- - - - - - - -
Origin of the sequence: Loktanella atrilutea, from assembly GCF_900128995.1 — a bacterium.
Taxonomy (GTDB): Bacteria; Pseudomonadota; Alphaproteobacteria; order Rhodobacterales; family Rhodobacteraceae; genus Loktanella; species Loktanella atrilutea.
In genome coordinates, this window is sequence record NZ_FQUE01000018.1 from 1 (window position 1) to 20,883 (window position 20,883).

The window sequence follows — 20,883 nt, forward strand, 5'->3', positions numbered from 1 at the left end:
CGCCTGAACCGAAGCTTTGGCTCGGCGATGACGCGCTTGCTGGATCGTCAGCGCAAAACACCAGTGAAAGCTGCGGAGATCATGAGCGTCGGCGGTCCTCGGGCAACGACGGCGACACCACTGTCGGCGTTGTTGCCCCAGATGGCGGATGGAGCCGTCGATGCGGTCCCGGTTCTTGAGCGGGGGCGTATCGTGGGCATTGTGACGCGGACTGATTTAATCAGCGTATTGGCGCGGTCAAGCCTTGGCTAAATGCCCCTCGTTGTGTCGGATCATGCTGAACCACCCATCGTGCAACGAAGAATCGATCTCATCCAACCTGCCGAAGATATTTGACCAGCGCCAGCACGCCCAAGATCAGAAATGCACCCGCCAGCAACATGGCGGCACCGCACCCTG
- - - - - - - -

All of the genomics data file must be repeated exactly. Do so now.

Origin of the sequence: Loktanella atrilutea, from assembly GCF_900128995.1 — a bacterium.
Taxonomy (GTDB): Bacteria; Pseudomonadota; Alphaproteobacteria; order Rhodobacterales; family Rhodobacteraceae; genus Loktanella; species Loktanella atrilutea.
In genome coordinates, this window is sequence record NZ_FQUE01000018.1 from 1 (window position 1) to 20,883 (window position 20,883).

The window sequence follows — 20,883 nt, forward strand, 5'->3', positions numbered from 1 at the left end:
CGCCTGAACCGAAGCTTTGGCTCGGCGATGACGCGCTTGCTGGATCGTCAGCGCAAAACACCAGTGAAAGCTGCGGAGATCATGAGCGTCGGCGGTCCTCGGGCAACGACGGCGACACCACTGTCGGCGTTGTTGCCCCAGATGGCGGATGGAGCCGTCGATGCGGTCCCGGTTCTTGAGCGGGGGCGTATCGTGGGCATTGTGACGCGGACTGATTTAATCAGCGTATTGGCGCGGTCAAGCCTTGGCTAAATGCCCCTCGTTGTGTCGGATCATGCTGAACCACCCATCGTGCAACGAAGAATCGATCTCATCCAACCTGCCGAAGATATTTGACCAGCGCCAGCACGCCCAAGATCAGAAATGCACCCGCCAGCAACATGGCGGCACCGCACCCTG